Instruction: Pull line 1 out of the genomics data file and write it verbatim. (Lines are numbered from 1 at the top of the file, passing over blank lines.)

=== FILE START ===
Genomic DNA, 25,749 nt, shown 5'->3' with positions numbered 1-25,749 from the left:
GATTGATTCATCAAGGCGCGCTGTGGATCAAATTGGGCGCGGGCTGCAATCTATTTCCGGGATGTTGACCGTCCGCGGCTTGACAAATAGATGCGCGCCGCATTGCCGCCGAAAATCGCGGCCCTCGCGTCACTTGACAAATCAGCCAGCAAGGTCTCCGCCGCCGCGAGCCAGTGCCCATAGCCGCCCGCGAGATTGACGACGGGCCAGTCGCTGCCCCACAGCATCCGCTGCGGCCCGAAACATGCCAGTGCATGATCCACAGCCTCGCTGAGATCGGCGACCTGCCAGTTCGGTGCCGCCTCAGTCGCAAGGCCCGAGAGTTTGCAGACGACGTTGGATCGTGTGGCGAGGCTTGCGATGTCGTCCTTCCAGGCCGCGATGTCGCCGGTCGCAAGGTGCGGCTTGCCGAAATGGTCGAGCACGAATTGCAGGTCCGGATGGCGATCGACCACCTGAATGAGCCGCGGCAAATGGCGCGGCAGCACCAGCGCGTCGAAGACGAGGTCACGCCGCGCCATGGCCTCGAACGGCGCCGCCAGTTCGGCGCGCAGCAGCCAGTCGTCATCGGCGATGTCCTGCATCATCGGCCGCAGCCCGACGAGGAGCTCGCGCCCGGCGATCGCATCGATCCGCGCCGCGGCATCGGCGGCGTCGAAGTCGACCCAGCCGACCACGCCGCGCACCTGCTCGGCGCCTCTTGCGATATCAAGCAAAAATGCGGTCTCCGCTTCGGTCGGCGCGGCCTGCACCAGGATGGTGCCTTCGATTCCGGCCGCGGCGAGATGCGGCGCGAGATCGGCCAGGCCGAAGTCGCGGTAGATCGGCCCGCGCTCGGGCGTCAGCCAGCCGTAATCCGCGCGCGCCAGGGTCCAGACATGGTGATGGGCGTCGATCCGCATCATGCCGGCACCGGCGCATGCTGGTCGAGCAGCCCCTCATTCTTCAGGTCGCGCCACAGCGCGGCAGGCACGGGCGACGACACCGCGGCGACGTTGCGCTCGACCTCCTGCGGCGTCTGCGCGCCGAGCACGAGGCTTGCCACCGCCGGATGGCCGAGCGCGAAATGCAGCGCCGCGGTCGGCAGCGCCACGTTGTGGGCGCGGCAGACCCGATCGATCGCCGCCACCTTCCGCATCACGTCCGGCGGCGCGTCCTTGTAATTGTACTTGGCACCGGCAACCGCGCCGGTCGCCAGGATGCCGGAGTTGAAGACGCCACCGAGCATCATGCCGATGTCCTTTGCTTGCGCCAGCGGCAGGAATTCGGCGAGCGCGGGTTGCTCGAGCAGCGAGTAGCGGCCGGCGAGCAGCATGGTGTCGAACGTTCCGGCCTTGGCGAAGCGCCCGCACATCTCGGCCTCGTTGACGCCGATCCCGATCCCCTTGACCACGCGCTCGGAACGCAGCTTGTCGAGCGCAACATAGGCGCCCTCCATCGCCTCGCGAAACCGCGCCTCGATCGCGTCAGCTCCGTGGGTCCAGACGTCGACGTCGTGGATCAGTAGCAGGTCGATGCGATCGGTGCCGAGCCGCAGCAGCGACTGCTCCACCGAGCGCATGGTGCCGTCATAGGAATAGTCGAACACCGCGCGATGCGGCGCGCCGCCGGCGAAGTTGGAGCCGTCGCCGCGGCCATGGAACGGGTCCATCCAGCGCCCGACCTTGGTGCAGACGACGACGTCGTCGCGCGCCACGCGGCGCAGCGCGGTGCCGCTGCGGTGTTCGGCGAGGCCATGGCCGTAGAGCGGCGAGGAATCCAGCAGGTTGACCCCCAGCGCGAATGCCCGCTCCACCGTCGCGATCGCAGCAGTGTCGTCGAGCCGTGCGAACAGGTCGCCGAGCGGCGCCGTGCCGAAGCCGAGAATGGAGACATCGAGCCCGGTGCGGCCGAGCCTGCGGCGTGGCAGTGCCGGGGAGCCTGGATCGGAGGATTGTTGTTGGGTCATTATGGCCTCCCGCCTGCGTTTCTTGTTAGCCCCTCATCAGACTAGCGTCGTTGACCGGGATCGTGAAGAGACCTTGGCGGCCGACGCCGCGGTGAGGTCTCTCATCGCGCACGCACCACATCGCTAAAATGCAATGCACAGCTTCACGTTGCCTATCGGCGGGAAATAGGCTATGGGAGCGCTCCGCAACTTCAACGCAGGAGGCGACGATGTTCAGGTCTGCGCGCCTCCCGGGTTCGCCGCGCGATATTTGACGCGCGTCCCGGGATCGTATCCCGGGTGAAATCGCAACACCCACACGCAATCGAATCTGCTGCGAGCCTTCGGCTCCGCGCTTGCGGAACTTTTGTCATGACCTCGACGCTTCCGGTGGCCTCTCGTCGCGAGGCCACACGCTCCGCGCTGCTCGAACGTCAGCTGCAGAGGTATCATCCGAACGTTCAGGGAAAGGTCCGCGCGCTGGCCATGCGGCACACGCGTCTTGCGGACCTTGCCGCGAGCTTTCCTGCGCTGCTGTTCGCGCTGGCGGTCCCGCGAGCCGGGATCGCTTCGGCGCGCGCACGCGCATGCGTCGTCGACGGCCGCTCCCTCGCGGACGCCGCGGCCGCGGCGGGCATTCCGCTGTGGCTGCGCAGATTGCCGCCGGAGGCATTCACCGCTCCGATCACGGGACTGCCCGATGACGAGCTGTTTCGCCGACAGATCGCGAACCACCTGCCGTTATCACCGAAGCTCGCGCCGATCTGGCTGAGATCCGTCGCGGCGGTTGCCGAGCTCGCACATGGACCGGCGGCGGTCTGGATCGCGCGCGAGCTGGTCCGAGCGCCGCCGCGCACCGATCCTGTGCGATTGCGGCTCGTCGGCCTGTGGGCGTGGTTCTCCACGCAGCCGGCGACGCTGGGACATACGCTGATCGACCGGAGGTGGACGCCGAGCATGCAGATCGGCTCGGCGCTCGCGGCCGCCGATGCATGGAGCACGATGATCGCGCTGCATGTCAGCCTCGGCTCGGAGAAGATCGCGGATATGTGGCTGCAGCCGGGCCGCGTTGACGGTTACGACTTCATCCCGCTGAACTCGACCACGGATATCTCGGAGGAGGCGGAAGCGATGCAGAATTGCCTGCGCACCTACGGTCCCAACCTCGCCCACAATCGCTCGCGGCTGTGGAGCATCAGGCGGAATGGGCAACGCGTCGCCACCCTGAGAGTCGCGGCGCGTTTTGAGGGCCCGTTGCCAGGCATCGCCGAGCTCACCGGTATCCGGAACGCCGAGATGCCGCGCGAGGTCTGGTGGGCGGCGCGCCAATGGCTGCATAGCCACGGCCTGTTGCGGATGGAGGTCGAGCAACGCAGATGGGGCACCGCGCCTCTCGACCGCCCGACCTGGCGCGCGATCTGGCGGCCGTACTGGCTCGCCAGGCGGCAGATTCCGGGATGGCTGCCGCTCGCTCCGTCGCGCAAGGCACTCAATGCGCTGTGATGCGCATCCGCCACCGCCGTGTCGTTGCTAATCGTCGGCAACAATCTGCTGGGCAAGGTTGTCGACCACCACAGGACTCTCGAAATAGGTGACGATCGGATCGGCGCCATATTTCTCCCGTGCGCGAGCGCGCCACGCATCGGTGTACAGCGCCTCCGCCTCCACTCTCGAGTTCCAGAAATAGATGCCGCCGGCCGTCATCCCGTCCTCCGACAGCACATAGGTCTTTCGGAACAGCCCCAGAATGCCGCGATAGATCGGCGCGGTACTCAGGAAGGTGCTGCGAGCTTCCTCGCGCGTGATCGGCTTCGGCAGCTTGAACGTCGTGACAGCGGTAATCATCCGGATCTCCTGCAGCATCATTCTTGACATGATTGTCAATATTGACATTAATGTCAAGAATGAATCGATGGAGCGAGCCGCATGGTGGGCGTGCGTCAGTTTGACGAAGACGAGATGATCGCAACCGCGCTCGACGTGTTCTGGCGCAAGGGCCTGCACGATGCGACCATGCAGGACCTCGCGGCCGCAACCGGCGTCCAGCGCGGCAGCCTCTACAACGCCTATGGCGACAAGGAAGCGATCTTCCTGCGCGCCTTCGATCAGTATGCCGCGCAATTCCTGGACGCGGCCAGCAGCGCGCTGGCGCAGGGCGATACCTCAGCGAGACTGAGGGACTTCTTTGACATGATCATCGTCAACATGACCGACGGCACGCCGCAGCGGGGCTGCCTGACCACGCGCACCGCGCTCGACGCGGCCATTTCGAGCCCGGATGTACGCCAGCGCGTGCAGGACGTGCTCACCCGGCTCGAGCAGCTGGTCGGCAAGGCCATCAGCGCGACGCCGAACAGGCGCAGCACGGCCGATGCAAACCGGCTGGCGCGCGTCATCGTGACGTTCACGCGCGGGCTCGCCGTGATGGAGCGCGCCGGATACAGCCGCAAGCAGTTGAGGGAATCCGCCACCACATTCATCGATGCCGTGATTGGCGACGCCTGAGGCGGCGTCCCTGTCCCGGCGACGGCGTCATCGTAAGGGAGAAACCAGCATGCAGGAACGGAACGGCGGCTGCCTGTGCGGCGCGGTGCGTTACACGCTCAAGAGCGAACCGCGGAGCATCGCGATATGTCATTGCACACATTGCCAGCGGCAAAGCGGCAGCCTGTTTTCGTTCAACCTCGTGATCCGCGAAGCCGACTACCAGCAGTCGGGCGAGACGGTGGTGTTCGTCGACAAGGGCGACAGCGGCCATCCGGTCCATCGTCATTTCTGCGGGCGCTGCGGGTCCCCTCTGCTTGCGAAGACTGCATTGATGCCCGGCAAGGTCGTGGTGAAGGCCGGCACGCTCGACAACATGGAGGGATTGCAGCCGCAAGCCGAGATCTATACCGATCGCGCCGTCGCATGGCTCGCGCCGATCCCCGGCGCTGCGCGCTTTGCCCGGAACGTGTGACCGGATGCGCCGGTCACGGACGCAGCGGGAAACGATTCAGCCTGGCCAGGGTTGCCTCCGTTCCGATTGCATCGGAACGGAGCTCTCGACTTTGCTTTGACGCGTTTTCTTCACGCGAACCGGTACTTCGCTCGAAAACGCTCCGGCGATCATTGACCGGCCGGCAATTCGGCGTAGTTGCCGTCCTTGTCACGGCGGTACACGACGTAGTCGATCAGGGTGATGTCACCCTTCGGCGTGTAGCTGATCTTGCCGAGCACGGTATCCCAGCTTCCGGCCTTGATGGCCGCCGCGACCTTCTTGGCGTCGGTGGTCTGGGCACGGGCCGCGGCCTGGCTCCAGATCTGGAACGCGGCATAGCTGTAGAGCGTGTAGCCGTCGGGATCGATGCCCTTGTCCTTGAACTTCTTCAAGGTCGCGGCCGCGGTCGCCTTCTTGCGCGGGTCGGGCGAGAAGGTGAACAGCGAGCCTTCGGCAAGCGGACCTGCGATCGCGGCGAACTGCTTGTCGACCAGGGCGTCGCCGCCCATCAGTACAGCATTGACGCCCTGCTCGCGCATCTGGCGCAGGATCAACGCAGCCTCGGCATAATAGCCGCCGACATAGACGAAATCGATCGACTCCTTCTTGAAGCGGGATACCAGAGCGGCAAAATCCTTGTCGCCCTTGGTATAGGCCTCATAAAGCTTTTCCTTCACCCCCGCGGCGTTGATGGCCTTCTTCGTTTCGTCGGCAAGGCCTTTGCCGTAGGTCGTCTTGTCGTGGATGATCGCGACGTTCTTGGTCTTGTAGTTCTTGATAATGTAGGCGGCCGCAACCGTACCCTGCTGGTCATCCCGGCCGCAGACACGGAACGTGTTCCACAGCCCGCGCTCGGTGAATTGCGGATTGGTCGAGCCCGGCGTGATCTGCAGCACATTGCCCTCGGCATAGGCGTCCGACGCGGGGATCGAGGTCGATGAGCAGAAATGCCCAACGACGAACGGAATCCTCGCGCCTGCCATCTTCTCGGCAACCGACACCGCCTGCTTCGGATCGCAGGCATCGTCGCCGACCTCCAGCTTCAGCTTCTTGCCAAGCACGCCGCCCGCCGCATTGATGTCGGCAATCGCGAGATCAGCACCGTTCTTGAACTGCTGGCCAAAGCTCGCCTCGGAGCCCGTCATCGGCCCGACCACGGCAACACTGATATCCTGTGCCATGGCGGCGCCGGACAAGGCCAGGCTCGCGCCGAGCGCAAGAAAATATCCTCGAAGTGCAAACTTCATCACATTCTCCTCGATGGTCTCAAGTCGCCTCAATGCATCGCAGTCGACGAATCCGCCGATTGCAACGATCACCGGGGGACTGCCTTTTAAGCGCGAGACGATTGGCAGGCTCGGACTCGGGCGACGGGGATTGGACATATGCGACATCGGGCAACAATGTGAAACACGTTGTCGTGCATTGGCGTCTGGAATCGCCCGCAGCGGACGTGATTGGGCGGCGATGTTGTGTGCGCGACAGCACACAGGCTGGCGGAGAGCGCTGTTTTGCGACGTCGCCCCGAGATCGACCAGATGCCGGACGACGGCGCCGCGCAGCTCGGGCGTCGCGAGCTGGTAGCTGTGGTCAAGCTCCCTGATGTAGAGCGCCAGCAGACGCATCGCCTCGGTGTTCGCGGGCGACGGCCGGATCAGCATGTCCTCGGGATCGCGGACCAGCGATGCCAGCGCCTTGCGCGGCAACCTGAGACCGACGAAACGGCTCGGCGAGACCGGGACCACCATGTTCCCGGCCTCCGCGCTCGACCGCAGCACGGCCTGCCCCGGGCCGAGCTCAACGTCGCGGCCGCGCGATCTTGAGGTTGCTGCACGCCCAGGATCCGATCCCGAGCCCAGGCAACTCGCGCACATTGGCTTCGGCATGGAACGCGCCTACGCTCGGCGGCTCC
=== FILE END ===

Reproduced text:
Genomic DNA, 25,749 nt, shown 5'->3' with positions numbered 1-25,749 from the left: